Demand for the fuel from U.S. power plants is running about 20% lower than last year, according to government estimates, as utilities favor cheaper natural gas, and unusually warm weather limits total electricity use. Coal-company shares have crumbled under expectations that sagging demand may last through the year. On a 52-week basis, shares of both Arch and Alpha are down 72%.
To read the entire article go to: http://online.wsj.com/article/SB10001424052702304811304577368493308003200.html?mod=WSJ_Energy_leftHeadlinesShare This Post
U.S. Senator Bernard Sanders is a member of the Energy and Natural Resources Committee and the Environment and Public Works Committee. He is chairman of the Green Jobs and the New Economy Subcommittee.
Ryan Alexander is the president of Taxpayers for Common Sense.
With this nation facing a $15 trillion national debt, there is no shortage of opinions about how to move toward deficit reduction in the federal budget. One topic you will not hear discussed very often on Capitol Hill is the idea of ending one of the oldest American welfare programs — the extraordinary amount of corporate welfare going to the nuclear energy industry.
Many in Congress talk of getting “big government off the backs of private industry.” Here’s an industry we’d like to get off the backs of the taxpayers.
As a senator who is the longest-serving independent in Congress, and as the president of an independent and nonpartisan budget watchdog organization, we do not necessarily agree on everything when it comes to energy and budget policy in the United States. But one thing we strongly agree on is the need to end wasteful subsidies that prop up the nuclear industry. After 60 years, this industry should not require continued and massive corporate welfare. It is time for the nuclear power industry to stand on its own two feet.
Nuclear welfare started with research and development. According to the nonpartisan Congressional Research Service, since 1948 the federal government has spent more than $95 billion (in 2011 dollars) on nuclear energy R&D. That is more than four times the amount spent on solar, wind, geothermal, biomass, biofuels, and hydropower combined.
To read the entire article go to: http://grist.org/nuclear/stop-the-nuclear-industry-welfare-program/Share This Post
The Huffington Post | By Lucia Graves
Posted: 04/26/2012 7:11 pm Updated: 04/26/2012 7:12 pm
WASHINGTON -- An Arizona Tea Party-backed bill that would gut government-run green programs in the state may have the support it needs to go before Gov. Jan Brewer (R).
In a preliminary voice vote on Wednesday, the Arizona House approved a bill introduced by Tea Party member Rep. Judy Burges (R-Sun City West) with the stated goal of preventing "social engineering ... including where we live, what we eat."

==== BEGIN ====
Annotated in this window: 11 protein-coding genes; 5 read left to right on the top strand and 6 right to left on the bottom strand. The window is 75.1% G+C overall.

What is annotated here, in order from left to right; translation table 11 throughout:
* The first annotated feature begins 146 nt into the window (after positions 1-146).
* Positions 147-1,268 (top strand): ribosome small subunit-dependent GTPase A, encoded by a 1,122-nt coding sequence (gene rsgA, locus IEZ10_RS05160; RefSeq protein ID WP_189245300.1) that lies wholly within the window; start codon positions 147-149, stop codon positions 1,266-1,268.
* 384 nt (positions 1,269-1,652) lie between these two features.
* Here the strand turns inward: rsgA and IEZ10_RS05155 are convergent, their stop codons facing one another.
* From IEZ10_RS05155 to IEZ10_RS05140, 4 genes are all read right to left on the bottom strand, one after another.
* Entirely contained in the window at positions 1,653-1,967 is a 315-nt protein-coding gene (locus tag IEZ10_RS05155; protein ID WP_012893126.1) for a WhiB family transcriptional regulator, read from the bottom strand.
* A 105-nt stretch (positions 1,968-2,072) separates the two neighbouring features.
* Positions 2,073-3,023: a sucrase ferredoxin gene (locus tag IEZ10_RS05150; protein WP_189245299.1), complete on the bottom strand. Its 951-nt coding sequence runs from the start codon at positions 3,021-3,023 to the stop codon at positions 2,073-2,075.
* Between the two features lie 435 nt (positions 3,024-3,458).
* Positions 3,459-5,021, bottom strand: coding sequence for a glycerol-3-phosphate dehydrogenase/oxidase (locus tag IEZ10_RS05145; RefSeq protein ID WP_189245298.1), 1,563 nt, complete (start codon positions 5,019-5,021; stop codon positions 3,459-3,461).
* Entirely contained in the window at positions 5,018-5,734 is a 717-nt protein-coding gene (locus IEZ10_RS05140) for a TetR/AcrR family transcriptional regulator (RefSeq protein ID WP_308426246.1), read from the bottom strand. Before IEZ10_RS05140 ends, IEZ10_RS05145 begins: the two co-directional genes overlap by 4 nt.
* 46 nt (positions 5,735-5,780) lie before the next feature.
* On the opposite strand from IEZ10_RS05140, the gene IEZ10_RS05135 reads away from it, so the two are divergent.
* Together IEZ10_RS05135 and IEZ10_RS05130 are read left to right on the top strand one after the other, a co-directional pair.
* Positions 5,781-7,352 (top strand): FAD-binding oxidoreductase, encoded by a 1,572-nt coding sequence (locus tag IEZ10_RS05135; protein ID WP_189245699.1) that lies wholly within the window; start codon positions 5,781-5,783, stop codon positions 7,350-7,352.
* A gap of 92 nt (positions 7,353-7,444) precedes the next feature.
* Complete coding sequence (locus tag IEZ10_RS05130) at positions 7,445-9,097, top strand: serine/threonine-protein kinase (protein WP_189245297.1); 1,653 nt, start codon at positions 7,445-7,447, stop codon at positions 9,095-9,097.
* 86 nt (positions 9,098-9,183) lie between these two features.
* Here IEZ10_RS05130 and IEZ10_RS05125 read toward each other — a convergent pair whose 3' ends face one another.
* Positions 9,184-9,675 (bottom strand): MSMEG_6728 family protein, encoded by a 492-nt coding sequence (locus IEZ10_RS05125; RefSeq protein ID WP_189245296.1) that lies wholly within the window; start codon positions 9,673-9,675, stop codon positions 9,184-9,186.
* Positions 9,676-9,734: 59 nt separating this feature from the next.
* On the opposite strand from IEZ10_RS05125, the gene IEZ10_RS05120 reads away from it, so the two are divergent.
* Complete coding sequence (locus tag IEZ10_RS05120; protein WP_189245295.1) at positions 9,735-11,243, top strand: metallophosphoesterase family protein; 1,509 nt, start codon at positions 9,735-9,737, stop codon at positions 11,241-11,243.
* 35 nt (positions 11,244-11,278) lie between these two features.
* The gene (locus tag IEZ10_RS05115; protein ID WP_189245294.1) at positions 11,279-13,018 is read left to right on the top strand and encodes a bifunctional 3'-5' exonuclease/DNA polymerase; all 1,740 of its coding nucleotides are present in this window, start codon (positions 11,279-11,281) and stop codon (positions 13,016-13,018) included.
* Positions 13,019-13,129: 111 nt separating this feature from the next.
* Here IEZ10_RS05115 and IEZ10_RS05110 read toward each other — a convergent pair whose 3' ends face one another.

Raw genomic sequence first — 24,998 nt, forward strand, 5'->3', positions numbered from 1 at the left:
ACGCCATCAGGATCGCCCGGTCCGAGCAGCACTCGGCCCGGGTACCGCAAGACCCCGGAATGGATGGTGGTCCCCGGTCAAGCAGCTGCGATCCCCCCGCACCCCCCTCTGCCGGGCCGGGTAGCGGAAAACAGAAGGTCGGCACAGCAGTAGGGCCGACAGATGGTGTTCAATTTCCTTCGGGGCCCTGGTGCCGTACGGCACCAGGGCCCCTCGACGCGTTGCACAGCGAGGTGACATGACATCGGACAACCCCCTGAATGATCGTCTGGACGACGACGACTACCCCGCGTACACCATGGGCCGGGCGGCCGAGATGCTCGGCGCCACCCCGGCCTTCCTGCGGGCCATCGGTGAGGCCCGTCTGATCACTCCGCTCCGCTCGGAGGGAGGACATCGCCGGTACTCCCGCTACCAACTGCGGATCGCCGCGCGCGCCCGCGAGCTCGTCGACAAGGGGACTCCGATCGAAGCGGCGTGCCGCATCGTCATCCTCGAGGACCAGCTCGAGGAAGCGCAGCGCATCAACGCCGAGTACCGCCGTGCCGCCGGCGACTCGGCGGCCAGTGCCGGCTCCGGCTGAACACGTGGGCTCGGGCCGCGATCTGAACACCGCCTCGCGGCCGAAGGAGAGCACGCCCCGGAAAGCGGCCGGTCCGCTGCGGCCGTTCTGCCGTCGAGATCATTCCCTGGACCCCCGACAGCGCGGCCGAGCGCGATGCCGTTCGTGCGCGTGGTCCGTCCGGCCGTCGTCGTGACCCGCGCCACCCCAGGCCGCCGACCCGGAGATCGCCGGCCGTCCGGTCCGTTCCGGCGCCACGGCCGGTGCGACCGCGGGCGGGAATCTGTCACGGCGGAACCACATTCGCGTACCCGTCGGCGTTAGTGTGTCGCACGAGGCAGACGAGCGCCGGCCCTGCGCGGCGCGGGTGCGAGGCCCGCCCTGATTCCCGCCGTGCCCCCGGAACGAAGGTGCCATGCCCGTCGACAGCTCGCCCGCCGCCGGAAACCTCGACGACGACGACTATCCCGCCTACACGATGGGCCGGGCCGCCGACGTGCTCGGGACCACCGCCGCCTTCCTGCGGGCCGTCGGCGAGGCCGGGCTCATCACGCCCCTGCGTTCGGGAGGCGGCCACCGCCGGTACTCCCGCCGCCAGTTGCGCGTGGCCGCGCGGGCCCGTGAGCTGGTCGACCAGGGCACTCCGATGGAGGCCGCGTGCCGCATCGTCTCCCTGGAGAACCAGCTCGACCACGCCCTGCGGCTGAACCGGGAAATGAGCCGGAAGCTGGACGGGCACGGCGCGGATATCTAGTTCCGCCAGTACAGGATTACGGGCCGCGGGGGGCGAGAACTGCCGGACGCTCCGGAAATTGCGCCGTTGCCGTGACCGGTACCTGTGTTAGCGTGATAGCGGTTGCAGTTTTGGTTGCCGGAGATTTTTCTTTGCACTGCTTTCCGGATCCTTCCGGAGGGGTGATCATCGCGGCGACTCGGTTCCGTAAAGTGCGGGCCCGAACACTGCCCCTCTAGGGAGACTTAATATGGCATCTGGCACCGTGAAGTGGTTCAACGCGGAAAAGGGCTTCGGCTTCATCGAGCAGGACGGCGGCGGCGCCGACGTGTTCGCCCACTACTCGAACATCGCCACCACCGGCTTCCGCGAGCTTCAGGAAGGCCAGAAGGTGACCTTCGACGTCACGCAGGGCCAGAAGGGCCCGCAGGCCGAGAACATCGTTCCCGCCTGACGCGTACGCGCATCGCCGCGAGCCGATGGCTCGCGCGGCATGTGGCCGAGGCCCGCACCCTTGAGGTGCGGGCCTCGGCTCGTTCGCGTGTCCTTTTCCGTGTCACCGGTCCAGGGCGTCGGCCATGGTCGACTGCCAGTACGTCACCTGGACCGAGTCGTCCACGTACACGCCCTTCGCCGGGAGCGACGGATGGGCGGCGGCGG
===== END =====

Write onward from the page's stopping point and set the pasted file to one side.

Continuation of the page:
Burges' bill, Senate Bill 1507, targets a United Nations declaration promoting international environmental sustainability, which was adopted by the governments of 172 nations -- including the United States under the George H. W. Bush Administration -- in 1992. Conspiracy theories about the non-binding plan to foster environmental stewardship have long been entertained by conservative organizations such as the John Birch Society, which refers to the declaration as "Agenda 21."
To read the entire article go to: http://www.huffingtonpost.com/2012/04/26/arizona-tea-party-sustainability-green-programs_n_1457392.html?ref=greenShare This Post
April 27, 2012 | Will Evans
Serious safety violations at power plants go uncorrected because regulators have never used their formal enforcement powers, the California Public Utilities Commission stated in a budget request being considered by legislators.
Profit-driven power plant operators need prodding to correct problems that "put worker and public safety at risk," but the commission lacks staff to litigate a formal enforcement action, according to the budget proposal. Commission staff regularly identify violations but can't fine plant owners without a formal action.
Buffeted by criticism after the deadly San Bruno gas explosion in 2010, the utilities commission is requesting funding for 41 new positions to improve oversight of gas pipelines, electrical lines and railroads. One of those positions is for the power plant safety program. But the agency faces skepticism from legislators over whether additional funding actually will sharpen the commission's regulatory teeth.
"I want to know that if the funds are allocated and the positions are filled that there will be a demonstrable improvement in public safety," said Sen. Joe Simitian, D-Palo Alto, chairman of the budget subcommittee considering the proposal. "The tragedy in San Bruno has highlighted a larger set of systemic shortcomings."
Subcommittee staff recommended rejecting the additional funding, suggesting that a "cultural change" is needed instead. Subcommittee members decided Wednesday to keep the issue open.Share This Post
firstname.lastname@example.org (Jaxon Van Derbeken)
Posted: 04/27/2012 4:00 AM
Pacific Gas and Electric Co., accused by state regulators of destroying a potentially significant surveillance video taken in a gas-system control center the night of the San Bruno pipeline explosion, now says the recording never existed.
The California Public Utilities Commission recently charged the company with nearly 100 record-keeping and safety violations related to the Sept. 9, 2010, explosion and fire that killed eight people and destroyed 38 homes. Some of them concern a video recording that investigators believe could have shed new light on how PG&E's control center in Brentwood dealt with the crisis in the minutes before and after the blast happened.
For more than five months, PG&E said the video had been inadvertently recorded over. Then, in March, the company told state investigators that the recording system hadn't been configured properly the night of the explosion and that no video had been made.
An investigator for the utilities commission, which had demanded that PG&E turn over any video taken that night, said the company either was wrong when it gave its initial story, is wrong now, or both.
It's unclear what a video might have shown of what was happening in Brentwood as gas-system managers struggled first to understand why pressure on a Milpitas-to-San Francisco gas transmission line spiked uncontrollably, then plunged when the line ruptured in San Bruno.
To read the entire article go to: http://m.sfgate.com/sfchron/db_108287/contentdetail.htm?Share This Post